4.319: Repairing the Hatch Release on the Saabaru

After a couple of years of frustration followed by a marathoning of Mighty Car Mods on YouTube I decided it was finally time to fix the hatch on my car. More importantly, now that winter is pretty much here in Canada, I’ll be driving the car a lot instead of the bike and will really probably need access to my luggage space. So here are some photos and description of how that went down.

First I needed to remove the rear hatch garnish so that the handle could actually be removed. For anyone doing this to their Saab 92X Aero there are seven bolts, be sure you get all seven. I did not, I removed six and broke the seventh one off thinking it was one of the plastic clips.

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Now that my car looked like it had been in an accident, I decided I should clean up everything while it was exposed.


Next it was removing the interior trim to gain access to the mechanisms inside the door and remove the handle. The internal release mechanism can be seen dangling in this photo. And yes, I need to get that rust looked after.


Here’s a comparison between the new handle and the old handle. The old one is covered in rust, a common problem with these cars. For anyone looking, the part number for this isĀ 62150AA211 and is the same part as on the Subaru Legacy GT Wagon from 1995-2004. It does NOT include the other mounting plate with the rubber grommet.


As the forums were not helpful at all, I could not find the part number for this mounting plate or the rubber grommet that will go in it later. So I got a wire brush and took the old one down to bare metal. I then applied a rust inhibiting primer and spray painted it black. I don’t much care how this part looks as it’ll be hidden, hence the lack or care in it’s appearance. I mainly want to prevent it from rusting again in the future.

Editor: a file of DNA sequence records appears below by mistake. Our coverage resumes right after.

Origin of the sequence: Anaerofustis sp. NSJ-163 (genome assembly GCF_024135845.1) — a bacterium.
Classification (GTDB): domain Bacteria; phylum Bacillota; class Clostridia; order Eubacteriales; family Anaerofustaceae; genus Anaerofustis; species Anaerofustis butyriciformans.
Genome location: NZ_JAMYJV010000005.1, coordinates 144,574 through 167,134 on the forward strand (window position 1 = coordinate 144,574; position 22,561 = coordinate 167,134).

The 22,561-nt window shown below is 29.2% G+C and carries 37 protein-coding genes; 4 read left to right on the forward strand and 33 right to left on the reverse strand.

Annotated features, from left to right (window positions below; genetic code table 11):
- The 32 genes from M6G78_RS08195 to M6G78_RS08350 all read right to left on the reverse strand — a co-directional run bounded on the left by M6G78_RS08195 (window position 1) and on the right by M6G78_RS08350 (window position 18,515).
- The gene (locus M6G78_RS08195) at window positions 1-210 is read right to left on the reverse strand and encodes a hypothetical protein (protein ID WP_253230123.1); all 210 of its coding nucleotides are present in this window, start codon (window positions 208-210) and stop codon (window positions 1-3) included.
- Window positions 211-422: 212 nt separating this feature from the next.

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While the mounting plate dried I went to work on the bolt I’d broken off. I didn’t actually brake the bolt itself off, I broke off the plastic it was attached to. It came off in one solid piece so I was able to clean up the area and super glue it back in place. It’ll hold just fine, there’s very little work this bolt actually does, with the other six bolts and 8 plastic clips there to do the same job. I only reattached it just in case a rattle formed without it.

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Taking the old mounting place I reinserted the rubber grommet then slid the new handle through. On the reverse side I reconnected the mechanism to the handle and tightened the nuts in place.

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After testing out that the mechanism worked fine I reattached the garnish and the seven bolts. Near all the wires almost dead center in the photo is the seventh bolt I’d missed.

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Then it was time to refit the interior trim, and once again re-test the mechanism to be sure.


And I’m done! Looks good as new! Well, except that rust stain, damn rust.